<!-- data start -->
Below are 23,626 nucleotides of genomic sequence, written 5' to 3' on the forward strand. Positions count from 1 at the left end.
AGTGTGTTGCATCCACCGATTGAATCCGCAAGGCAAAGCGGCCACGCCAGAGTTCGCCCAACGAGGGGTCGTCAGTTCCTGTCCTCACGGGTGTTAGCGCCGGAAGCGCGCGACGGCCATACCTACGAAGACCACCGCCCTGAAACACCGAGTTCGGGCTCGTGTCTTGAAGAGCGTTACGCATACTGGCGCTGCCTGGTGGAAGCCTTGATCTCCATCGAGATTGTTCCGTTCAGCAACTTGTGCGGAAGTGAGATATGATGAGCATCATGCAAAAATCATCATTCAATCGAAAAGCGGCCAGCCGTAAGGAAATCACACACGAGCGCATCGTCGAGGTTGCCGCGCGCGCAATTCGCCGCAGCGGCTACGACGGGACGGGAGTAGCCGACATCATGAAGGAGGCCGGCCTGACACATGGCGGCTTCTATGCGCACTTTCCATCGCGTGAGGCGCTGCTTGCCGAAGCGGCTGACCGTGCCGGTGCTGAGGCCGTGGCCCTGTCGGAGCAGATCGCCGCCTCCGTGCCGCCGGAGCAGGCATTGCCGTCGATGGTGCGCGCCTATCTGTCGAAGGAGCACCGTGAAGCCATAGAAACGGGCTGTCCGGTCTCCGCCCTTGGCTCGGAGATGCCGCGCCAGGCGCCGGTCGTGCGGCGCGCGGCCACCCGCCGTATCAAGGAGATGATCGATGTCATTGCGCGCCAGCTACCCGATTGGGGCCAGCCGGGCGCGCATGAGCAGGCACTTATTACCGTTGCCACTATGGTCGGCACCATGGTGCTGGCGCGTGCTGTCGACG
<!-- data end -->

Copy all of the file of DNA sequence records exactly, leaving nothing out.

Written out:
Below are 23,626 nucleotides of genomic sequence, written 5' to 3' on the forward strand. Positions count from 1 at the left end.
AGTGTGTTGCATCCACCGATTGAATCCGCAAGGCAAAGCGGCCACGCCAGAGTTCGCCCAACGAGGGGTCGTCAGTTCCTGTCCTCACGGGTGTTAGCGCCGGAAGCGCGCGACGGCCATACCTACGAAGACCACCGCCCTGAAACACCGAGTTCGGGCTCGTGTCTTGAAGAGCGTTACGCATACTGGCGCTGCCTGGTGGAAGCCTTGATCTCCATCGAGATTGTTCCGTTCAGCAACTTGTGCGGAAGTGAGATATGATGAGCATCATGCAAAAATCATCATTCAATCGAAAAGCGGCCAGCCGTAAGGAAATCACACACGAGCGCATCGTCGAGGTTGCCGCGCGCGCAATTCGCCGCAGCGGCTACGACGGGACGGGAGTAGCCGACATCATGAAGGAGGCCGGCCTGACACATGGCGGCTTCTATGCGCACTTTCCATCGCGTGAGGCGCTGCTTGCCGAAGCGGCTGACCGTGCCGGTGCTGAGGCCGTGGCCCTGTCGGAGCAGATCGCCGCCTCCGTGCCGCCGGAGCAGGCATTGCCGTCGATGGTGCGCGCCTATCTGTCGAAGGAGCACCGTGAAGCCATAGAAACGGGCTGTCCGGTCTCCGCCCTTGGCTCGGAGATGCCGCGCCAGGCGCCGGTCGTGCGGCGCGCGGCCACCCGCCGTATCAAGGAGATGATCGATGTCATTGCGCGCCAGCTACCCGATTGGGGCCAGCCGGGCGCGCATGAGCAGGCACTTATTACCGTTGCCACTATGGTCGGCACCATGGTGCTGGCGCGTGCTGTCGACG